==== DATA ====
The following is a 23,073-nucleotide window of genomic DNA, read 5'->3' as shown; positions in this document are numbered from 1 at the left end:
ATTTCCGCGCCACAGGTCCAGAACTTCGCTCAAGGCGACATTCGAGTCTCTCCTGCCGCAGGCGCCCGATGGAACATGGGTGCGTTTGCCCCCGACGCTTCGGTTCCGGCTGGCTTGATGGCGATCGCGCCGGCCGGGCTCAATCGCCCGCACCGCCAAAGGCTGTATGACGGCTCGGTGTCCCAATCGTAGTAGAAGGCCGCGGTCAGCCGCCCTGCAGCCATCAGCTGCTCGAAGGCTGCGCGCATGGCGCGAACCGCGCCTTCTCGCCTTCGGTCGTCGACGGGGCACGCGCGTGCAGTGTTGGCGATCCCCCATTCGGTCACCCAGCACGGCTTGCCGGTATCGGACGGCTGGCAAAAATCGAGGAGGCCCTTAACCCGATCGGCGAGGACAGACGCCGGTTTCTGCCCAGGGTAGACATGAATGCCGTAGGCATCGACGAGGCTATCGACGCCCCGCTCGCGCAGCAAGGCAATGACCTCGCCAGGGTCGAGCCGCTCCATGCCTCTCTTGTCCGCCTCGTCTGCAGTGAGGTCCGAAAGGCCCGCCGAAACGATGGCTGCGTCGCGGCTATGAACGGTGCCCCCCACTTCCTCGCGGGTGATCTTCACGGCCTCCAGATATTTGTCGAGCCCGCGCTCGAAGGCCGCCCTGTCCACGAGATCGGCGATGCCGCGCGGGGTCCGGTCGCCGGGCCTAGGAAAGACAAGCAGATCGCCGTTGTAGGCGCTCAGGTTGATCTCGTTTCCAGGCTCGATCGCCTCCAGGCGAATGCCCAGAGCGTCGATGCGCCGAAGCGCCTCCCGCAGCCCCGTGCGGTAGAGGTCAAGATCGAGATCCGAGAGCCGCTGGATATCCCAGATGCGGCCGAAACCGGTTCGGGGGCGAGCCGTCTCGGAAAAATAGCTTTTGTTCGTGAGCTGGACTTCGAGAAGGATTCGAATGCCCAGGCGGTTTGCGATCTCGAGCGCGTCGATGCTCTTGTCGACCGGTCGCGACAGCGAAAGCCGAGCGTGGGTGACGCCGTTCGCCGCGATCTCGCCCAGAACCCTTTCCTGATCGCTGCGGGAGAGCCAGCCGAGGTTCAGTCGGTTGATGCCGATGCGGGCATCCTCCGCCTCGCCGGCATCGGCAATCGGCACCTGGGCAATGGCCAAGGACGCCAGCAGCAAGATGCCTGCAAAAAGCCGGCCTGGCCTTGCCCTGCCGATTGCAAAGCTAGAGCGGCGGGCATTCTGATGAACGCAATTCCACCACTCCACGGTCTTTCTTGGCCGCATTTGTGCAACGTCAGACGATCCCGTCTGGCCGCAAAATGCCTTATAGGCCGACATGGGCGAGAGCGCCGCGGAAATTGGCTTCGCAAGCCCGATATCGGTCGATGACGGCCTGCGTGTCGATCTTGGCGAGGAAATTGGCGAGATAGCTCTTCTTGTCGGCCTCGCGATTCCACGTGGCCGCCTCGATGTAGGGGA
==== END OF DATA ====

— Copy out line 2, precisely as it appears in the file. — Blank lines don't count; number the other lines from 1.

ATTTCCGCGCCACAGGTCCAGAACTTCGCTCAAGGCGACATTCGAGTCTCTCCTGCCGCAGGCGCCCGATGGAACATGGGTGCGTTTGCCCCCGACGCTTCGGTTCCGGCTGGCTTGATGGCGATCGCGCCGGCCGGGCTCAATCGCCCGCACCGCCAAAGGCTGTATGACGGCTCGGTGTCCCAATCGTAGTAGAAGGCCGCGGTCAGCCGCCCTGCAGCCATCAGCTGCTCGAAGGCTGCGCGCATGGCGCGAACCGCGCCTTCTCGCCTTCGGTCGTCGACGGGGCACGCGCGTGCAGTGTTGGCGATCCCCCATTCGGTCACCCAGCACGGCTTGCCGGTATCGGACGGCTGGCAAAAATCGAGGAGGCCCTTAACCCGATCGGCGAGGACAGACGCCGGTTTCTGCCCAGGGTAGACATGAATGCCGTAGGCATCGACGAGGCTATCGACGCCCCGCTCGCGCAGCAAGGCAATGACCTCGCCAGGGTCGAGCCGCTCCATGCCTCTCTTGTCCGCCTCGTCTGCAGTGAGGTCCGAAAGGCCCGCCGAAACGATGGCTGCGTCGCGGCTATGAACGGTGCCCCCCACTTCCTCGCGGGTGATCTTCACGGCCTCCAGATATTTGTCGAGCCCGCGCTCGAAGGCCGCCCTGTCCACGAGATCGGCGATGCCGCGCGGGGTCCGGTCGCCGGGCCTAGGAAAGACAAGCAGATCGCCGTTGTAGGCGCTCAGGTTGATCTCGTTTCCAGGCTCGATCGCCTCCAGGCGAATGCCCAGAGCGTCGATGCGCCGAAGCGCCTCCCGCAGCCCCGTGCGGTAGAGGTCAAGATCGAGATCCGAGAGCCGCTGGATATCCCAGATGCGGCCGAAACCGGTTCGGGGGCGAGCCGTCTCGGAAAAATAGCTTTTGTTCGTGAGCTGGACTTCGAGAAGGATTCGAATGCCCAGGCGGTTTGCGATCTCGAGCGCGTCGATGCTCTTGTCGACCGGTCGCGACAGCGAAAGCCGAGCGTGGGTGACGCCGTTCGCCGCGATCTCGCCCAGAACCCTTTCCTGATCGCTGCGGGAGAGCCAGCCGAGGTTCAGTCGGTTGATGCCGATGCGGGCATCCTCCGCCTCGCCGGCATCGGCAATCGGCACCTGGGCAATGGCCAAGGACGCCAGCAGCAAGATGCCTGCAAAAAGCCGGCCTGGCCTTGCCCTGCCGATTGCAAAGCTAGAGCGGCGGGCATTCTGATGAACGCAATTCCACCACTCCACGGTCTTTCTTGGCCGCATTTGTGCAACGTCAGACGATCCCGTCTGGCCGCAAAATGCCTTATAGGCCGACATGGGCGAGAGCGCCGCGGAAATTGGCTTCGCAAGCCCGATATCGGTCGATGACGGCCTGCGTGTCGATCTTGGCGAGGAAATTGGCGAGATAGCTCTTCTTGTCGGCCTCGCGATTCCACGTGGCCGCCTCGATGTAGGGGA